Hundreds of women and allies heeded to the call of the Women’s March on January 19, 2019 in Fredericton and Saint John to call for their rights despite the frigid temperatures.
In Saint John, a joyful group of demonstrators gathered in King Square and marched to the Saint John City Market where presenters addressed the crowd. Participants were asked to bring new and gently worn women’s clothing to donate to local organizations.
In Fredericton, protesters of all ages gathered at City Hall, holding signs with slogans such as: “Sexism is not a side issue” and “Men of quality do not fear equality.” Representatives from various local unions including Unifor Local 4504 and CUPE were also present. Various groups of participants had also driven in from Moncton to participate.
After some bilingual opening remarks and chanting by the rally organizers, Kylie Berfalk and Geneviève Latour, the crowd took the streets under a police escort and circumnavigated the downtown area.
Chants such as and “Oui c’est oui et non c’est non,” “Justice for Indigenous women- find our sisters, bring them home!” and “My body my choice” were heard all along the demonstration’s path.
The March was followed by a bilingual panel at the Fredericton Public Library which featured four speakers and was moderated by Nadya Ladouceur. The Women’s March Fredericton organizers had selected four broad overlapping areas of discussion: health, economic security, representation and safety. The speakers were translated by a live translator for all participants.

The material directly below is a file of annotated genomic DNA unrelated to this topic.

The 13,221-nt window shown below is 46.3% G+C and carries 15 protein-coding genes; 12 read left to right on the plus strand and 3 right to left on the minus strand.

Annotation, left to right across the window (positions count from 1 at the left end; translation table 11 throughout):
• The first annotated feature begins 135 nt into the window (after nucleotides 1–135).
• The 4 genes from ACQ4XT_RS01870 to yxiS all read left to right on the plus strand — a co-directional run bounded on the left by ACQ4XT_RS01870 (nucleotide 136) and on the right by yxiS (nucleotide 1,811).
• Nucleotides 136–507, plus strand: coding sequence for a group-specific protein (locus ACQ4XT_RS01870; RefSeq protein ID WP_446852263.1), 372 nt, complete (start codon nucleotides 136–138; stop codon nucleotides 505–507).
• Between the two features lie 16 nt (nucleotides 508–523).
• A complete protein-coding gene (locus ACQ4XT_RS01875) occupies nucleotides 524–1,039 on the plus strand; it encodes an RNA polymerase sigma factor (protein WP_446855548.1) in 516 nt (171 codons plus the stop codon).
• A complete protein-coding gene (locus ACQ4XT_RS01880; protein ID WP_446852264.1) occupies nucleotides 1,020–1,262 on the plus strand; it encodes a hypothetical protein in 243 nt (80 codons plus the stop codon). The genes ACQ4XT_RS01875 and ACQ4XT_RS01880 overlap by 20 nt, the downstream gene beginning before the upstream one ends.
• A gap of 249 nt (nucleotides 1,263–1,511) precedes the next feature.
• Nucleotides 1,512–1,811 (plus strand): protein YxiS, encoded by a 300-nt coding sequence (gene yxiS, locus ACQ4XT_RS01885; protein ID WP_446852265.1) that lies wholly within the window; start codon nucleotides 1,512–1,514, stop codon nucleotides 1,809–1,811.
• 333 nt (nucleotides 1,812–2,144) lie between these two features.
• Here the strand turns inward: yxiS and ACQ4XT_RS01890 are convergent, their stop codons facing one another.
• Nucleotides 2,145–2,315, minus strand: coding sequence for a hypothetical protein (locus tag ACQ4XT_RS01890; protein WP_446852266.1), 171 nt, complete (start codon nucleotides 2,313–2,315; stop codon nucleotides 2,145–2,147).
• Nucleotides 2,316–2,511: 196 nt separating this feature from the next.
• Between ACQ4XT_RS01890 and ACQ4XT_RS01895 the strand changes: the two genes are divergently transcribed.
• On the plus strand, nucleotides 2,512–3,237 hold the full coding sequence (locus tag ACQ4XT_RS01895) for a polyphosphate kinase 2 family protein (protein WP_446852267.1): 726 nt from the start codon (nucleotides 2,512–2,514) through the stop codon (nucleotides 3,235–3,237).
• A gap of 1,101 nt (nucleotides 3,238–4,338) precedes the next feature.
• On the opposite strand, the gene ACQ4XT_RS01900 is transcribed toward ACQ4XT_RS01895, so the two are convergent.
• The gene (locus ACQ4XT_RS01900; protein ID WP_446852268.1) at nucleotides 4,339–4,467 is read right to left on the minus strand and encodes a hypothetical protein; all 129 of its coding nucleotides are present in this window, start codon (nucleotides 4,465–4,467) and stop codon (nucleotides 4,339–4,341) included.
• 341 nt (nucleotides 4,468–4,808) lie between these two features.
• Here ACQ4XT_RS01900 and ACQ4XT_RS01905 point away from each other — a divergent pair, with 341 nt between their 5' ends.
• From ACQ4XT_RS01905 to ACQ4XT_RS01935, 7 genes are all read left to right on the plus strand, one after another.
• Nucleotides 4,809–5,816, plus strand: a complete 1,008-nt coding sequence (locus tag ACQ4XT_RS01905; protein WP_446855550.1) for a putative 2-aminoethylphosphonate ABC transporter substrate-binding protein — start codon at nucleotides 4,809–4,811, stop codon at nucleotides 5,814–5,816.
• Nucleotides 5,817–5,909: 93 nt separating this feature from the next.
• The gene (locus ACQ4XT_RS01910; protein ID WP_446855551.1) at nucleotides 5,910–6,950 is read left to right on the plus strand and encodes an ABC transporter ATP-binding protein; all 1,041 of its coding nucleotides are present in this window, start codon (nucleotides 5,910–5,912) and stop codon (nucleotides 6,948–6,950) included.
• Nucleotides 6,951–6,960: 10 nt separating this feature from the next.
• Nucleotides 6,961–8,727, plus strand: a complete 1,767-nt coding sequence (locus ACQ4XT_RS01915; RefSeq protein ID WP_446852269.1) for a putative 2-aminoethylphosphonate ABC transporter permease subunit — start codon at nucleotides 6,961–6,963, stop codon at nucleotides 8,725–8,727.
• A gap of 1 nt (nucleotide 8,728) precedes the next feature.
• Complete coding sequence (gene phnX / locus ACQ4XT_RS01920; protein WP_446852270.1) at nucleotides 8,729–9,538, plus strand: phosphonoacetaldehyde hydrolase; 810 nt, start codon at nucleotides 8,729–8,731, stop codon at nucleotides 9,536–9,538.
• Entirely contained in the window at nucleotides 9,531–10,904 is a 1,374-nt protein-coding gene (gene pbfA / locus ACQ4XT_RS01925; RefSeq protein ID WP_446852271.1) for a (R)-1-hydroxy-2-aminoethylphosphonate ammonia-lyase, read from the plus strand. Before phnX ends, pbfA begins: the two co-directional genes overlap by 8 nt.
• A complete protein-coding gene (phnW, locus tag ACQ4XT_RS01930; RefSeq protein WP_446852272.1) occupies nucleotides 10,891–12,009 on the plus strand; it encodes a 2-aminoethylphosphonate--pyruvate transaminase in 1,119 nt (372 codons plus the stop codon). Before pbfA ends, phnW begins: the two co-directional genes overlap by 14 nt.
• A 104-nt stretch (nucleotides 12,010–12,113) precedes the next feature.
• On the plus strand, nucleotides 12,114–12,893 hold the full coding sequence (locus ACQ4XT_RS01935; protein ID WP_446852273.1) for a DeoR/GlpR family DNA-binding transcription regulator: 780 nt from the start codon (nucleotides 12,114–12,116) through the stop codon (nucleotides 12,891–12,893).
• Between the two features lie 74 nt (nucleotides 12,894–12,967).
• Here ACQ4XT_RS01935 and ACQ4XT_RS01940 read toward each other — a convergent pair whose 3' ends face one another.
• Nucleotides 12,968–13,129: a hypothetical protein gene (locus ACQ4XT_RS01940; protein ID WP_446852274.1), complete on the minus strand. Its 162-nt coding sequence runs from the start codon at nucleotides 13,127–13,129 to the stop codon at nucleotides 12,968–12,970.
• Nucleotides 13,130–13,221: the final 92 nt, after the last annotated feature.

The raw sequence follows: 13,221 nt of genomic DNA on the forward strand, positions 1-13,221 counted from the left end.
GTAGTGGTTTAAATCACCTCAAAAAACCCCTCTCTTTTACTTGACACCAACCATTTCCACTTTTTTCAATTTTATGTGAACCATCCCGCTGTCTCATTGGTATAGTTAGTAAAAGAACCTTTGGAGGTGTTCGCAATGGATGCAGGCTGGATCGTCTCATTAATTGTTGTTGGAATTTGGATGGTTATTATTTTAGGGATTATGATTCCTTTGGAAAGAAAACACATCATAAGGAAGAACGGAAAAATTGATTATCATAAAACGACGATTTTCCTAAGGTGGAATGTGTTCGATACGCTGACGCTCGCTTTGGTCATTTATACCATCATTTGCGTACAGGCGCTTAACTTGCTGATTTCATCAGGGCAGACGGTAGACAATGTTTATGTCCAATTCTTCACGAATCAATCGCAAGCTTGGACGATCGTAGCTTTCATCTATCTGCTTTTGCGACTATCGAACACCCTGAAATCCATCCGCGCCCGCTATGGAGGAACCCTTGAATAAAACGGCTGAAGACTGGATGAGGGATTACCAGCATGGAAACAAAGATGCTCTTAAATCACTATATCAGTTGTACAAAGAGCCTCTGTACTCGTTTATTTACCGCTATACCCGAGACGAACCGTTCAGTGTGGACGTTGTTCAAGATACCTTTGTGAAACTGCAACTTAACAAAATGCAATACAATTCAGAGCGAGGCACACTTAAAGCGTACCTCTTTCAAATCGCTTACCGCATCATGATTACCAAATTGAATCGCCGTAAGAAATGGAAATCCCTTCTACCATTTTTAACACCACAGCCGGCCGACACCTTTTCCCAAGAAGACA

Beth Lyons, Executive Director of the Women’s Council, spoke on the area of health and especially the findings of the recent Resonate surveys about women’s needs.
Artist and co-chair of Fredericton Gender Minorities, Indigo Poirier addressed the crowd on the issue of safety. Poirier reflected on her own personal experience of safety and some of the issues that still need to be addressed, such as trans-friendly health care.
Johanne Perron, Executive Director of the NB Coalition for Pay Equity, expressed her stance on the importance of economic security. According to Perron, there is still much to be done in the private sector despite the recent public sector pay equity legislation.
Finally, Nelly Dennene Executive Director of the Regroupement Féministe du Nouveau Brunswick, spoke about the centrality of women’s political representation in the province. Dennene, like many of her co-panelists, explained that “days like this make her love the work that she does, more and more.”
The almost two-hour panel, held in the Library’s beautiful gallery space, was standing room only and participants were eager to engage with the panelists on the subjects.
The Fredericton event was organized with the help of the Fredericton Sexual Assault Centre, the UNB/STU University Women’s Centre, the Fredericton Public Library, the NB Coalition for Pay Equity, Fredericton Gender Minorities, and the UNB Centre for Enhanced Teaching and Learning.